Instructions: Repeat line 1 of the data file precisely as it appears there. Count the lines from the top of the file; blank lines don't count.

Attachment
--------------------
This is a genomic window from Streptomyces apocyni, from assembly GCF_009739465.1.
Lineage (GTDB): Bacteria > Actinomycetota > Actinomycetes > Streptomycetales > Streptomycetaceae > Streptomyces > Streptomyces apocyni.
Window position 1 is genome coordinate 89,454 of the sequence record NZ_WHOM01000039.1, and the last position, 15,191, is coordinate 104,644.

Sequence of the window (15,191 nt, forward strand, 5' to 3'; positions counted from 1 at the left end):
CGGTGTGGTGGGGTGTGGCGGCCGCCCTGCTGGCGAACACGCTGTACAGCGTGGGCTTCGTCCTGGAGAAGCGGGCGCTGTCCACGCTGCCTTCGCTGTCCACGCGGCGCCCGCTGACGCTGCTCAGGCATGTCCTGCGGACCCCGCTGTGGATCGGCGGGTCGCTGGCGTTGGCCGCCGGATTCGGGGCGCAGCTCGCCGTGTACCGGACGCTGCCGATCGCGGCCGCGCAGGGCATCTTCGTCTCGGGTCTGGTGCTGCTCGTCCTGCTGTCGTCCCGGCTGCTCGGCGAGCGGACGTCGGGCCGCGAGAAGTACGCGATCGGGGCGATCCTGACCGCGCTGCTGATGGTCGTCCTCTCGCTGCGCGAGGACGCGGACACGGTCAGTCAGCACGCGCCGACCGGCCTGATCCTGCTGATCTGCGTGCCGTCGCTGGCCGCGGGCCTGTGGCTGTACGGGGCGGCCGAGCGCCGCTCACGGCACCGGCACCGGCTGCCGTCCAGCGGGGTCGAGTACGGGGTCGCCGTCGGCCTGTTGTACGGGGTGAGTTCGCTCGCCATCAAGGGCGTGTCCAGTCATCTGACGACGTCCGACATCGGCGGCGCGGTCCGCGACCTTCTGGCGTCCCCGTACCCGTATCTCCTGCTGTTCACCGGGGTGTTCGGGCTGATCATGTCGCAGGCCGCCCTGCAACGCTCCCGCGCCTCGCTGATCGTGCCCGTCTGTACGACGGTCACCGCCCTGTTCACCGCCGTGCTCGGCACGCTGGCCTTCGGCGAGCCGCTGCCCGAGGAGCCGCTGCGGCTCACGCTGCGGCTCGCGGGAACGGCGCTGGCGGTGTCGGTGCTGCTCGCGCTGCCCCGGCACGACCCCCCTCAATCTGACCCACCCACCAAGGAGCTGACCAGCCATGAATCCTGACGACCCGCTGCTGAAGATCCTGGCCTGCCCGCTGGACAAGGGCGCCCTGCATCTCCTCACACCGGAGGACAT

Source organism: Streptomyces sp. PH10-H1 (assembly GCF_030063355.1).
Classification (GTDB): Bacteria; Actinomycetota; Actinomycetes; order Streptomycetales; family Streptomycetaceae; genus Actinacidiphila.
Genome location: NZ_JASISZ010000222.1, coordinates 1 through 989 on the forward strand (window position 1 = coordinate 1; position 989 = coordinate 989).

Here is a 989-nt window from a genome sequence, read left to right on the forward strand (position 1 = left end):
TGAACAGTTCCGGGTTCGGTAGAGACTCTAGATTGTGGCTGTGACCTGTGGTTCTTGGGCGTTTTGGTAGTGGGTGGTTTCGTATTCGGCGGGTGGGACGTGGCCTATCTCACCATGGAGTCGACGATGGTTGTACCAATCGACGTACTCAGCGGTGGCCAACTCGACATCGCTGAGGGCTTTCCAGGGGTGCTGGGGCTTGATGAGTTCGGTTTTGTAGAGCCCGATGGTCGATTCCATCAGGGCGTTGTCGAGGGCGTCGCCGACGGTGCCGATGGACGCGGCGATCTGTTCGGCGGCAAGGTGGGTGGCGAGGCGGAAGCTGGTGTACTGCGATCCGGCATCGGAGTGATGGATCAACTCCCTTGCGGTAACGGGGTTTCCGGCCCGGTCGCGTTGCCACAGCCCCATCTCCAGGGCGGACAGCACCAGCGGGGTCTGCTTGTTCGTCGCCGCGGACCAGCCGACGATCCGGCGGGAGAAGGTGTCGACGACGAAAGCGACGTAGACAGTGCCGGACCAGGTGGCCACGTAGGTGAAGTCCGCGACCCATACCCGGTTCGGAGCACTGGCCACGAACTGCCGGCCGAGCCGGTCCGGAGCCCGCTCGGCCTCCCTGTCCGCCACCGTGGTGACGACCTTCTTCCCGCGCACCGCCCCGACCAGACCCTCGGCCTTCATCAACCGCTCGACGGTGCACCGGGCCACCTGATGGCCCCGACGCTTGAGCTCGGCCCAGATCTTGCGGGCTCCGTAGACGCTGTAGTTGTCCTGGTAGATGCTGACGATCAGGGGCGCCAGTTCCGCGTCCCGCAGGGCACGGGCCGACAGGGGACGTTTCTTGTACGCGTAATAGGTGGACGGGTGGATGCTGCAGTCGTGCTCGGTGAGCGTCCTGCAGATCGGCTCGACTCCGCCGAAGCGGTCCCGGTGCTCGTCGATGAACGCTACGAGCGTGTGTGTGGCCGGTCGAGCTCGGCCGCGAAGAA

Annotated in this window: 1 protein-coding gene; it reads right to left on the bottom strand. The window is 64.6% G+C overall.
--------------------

This is a genomic window from Streptomyces apocyni, from assembly GCF_009739465.1.